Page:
There are plenty of other hashtags for you to use (one list, another list) to connect with a bigger  community, and you can find a schedule for other twitter chats here. Feel free to ask Matt if you need help getting started!

Tuesday, November 4, 2014

Resources from #learning2: Digital Citizenship and Genius Hour

Learning2 was held in Addis Ababa this year.
Jeff and Aafke both came back with great things to share from Learning 2. Here they are:

With Great Power comes Great Responsibility: 

One of the most empowering elements of social and digital media is the opportunity to learn anything, anytime, anywhere. There are thousands of worthwhile sources out there; how to seek out, select, and streamline information sources is often ignored in schools. We educators frequently hear the need to make learning authentic and real to kids. There is nothing so consistently entrenched in students’ daily lives as their use of digital technology, and ignoring this fact leads to missed learning opportunities. We’ll never stop students’ immature online activity, but we can teach them how to be proactive and mindful in how they employ their devices, opening the door to more productive classroom technology application.

Here you find some videos, class activities, parents resources, posters and articles.

Genius hour: Making time for passion in the classroom

Every student has a passion project inside, waiting to emerge if invited to do so. These dreams lie just beneath the surface, built on experiences and stories, fears and achievement. They just need a spark to catch fire. It is the job of teachers and other adults to provide that spark. Genius Hour — a regular time in class during which students get to pursue their own passion projects — is a gift that opens students up to the world of their own talents and interests. It allows them to reach beyond the routine, unlearn the rules they’ve been programmed to follow and embrace the uncertainty of their own audacious dreams.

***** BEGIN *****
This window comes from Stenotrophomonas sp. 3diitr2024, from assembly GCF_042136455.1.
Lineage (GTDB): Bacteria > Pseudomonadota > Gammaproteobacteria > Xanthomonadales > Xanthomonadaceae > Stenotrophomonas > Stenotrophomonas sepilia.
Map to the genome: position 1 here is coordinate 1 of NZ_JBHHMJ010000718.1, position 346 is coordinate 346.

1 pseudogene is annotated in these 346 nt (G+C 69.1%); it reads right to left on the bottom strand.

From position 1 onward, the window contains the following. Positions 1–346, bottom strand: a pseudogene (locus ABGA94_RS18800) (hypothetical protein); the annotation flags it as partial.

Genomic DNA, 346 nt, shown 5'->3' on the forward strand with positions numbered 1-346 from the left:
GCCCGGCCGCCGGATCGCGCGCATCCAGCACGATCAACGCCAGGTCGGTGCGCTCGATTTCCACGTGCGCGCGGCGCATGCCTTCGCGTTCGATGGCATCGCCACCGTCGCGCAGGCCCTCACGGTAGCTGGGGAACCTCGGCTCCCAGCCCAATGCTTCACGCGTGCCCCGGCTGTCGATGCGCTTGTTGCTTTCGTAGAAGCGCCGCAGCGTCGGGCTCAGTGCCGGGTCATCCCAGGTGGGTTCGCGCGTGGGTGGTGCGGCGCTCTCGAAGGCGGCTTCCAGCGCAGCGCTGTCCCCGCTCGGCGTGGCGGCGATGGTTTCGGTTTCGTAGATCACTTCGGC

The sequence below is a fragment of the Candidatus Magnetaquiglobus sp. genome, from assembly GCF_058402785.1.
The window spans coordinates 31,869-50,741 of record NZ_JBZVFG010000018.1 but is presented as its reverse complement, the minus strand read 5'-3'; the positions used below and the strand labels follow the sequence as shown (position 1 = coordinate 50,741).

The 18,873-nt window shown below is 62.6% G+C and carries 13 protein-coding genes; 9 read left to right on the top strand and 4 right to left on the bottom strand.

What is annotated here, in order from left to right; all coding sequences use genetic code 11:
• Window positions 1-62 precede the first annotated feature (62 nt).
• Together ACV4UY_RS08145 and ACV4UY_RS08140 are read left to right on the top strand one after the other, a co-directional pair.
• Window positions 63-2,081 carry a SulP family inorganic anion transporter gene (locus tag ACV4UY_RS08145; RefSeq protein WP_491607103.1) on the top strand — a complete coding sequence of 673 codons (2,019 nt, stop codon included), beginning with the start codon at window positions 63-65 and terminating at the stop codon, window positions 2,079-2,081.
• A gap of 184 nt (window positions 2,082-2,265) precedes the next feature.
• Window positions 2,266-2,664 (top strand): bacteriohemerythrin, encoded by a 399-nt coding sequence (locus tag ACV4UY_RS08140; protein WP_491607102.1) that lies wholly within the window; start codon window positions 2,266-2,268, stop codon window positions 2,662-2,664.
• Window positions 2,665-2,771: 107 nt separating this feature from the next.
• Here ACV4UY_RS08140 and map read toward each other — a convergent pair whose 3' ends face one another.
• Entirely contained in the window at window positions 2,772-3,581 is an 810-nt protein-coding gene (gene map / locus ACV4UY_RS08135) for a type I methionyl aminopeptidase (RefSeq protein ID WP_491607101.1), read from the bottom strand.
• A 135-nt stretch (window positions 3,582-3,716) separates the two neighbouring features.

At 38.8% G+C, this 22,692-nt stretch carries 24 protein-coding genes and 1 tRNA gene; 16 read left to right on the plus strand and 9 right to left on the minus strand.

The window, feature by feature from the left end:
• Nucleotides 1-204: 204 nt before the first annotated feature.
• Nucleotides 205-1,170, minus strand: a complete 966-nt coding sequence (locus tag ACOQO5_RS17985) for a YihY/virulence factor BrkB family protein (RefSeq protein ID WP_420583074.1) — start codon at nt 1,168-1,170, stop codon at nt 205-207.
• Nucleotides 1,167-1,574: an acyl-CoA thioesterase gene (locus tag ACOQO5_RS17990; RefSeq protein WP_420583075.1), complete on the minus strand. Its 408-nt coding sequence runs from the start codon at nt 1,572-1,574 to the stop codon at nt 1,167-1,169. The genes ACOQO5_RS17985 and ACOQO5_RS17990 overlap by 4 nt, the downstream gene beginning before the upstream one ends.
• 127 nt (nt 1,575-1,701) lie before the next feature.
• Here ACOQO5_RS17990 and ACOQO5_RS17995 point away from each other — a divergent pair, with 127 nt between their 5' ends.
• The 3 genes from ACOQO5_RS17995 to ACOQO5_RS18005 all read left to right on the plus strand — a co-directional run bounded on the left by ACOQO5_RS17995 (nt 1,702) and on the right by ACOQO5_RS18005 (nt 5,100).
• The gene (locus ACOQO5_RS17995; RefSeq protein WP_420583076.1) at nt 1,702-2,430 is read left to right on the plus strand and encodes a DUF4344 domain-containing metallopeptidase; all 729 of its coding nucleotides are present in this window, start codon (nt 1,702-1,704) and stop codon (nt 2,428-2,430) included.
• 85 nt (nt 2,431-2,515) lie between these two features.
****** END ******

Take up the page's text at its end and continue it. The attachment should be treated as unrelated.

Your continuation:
Here you find some videos, class activities, parents resources, posters and articles.

--by Aafke Z.

Introducing AISB 2.0

Photo Credit: Unhindered by Talent via Compfight cc
Several secondary students and Mr. Kelsey are working on a strategic technology plan to move the school to a 1:1 computing model where each student has his/her own device.

The general steps of this project include: gathering members of the community to take part in the project, to a come up with a communication plan for AISB, followed by the creation of principles to guide us, then to gather the data needed to make effective decisions, to research the tools needed, and to create a project proposal, which once approved will come into use in the coming years.

The working group, called AISB 2.0, is composed of Kale K., Raphael M., Djelia T., Cheik K., Thierno I. , Gwenaelle P., Susanne M., Mell M., Karima H., Thiaby S. , Carla R., and  Mahmoud N. Following the break, they will reach out to members of the community including parents and teachers to get input. For more information on AISB’s new connectivity, learning and technology initiative or to volunteer please contact aisb2.0@aisbmali.org.

--by Susanne M.

Wednesday, October 8, 2014

School Bandwidth Upgraded

Welcome to AISB's teaching and learning blog! Over the year, our goal is to develop this into a resource for tools and strategies that can help you motivate and develop your students.

With resourcefulness and information literacy becoming increasingly important and dependent on the internet, it's only fitting that we launch the blog by upgrading our school bandwidth! Afribone has increased our bandwidth by 50% to 6MBps, effective immediately. This puts us in the top five fastest AISA schools as measured on a per-student basis.


With the increased bandwidth, we can continue to encourage students to bring their own devices to support their learning, share and publish our students' work more quickly, and take advantage of cloud-based learning tools such as Chrome Apps for our school Chromebooks.

Soon to come: posts from Aafke and Jeff about what they learned from the Learning 2.0 conference.